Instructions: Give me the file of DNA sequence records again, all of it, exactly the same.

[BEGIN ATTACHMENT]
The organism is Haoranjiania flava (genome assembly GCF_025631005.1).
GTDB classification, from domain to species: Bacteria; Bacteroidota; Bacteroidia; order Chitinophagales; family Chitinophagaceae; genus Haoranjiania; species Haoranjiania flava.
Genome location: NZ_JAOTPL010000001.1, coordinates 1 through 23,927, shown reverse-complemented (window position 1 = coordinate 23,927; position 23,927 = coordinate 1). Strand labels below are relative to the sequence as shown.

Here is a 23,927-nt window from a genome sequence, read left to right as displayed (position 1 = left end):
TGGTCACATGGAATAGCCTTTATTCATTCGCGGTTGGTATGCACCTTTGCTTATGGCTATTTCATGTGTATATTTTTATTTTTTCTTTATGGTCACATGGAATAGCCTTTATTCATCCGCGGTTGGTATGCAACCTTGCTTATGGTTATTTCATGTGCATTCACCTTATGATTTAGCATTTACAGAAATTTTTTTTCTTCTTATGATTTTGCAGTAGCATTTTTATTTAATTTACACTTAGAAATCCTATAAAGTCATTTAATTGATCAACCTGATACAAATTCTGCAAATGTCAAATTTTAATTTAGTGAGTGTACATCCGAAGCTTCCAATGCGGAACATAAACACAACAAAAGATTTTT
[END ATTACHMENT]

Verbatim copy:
The organism is Haoranjiania flava (genome assembly GCF_025631005.1).
GTDB classification, from domain to species: Bacteria; Bacteroidota; Bacteroidia; order Chitinophagales; family Chitinophagaceae; genus Haoranjiania; species Haoranjiania flava.
Genome location: NZ_JAOTPL010000001.1, coordinates 1 through 23,927, shown reverse-complemented (window position 1 = coordinate 23,927; position 23,927 = coordinate 1). Strand labels below are relative to the sequence as shown.

Here is a 23,927-nt window from a genome sequence, read left to right as displayed (position 1 = left end):
TGGTCACATGGAATAGCCTTTATTCATTCGCGGTTGGTATGCACCTTTGCTTATGGCTATTTCATGTGTATATTTTTATTTTTTCTTTATGGTCACATGGAATAGCCTTTATTCATCCGCGGTTGGTATGCAACCTTGCTTATGGTTATTTCATGTGCATTCACCTTATGATTTAGCATTTACAGAAATTTTTTTTCTTCTTATGATTTTGCAGTAGCATTTTTATTTAATTTACACTTAGAAATCCTATAAAGTCATTTAATTGATCAACCTGATACAAATTCTGCAAATGTCAAATTTTAATTTAGTGAGTGTACATCCGAAGCTTCCAATGCGGAACATAAACACAACAAAAGATTTTT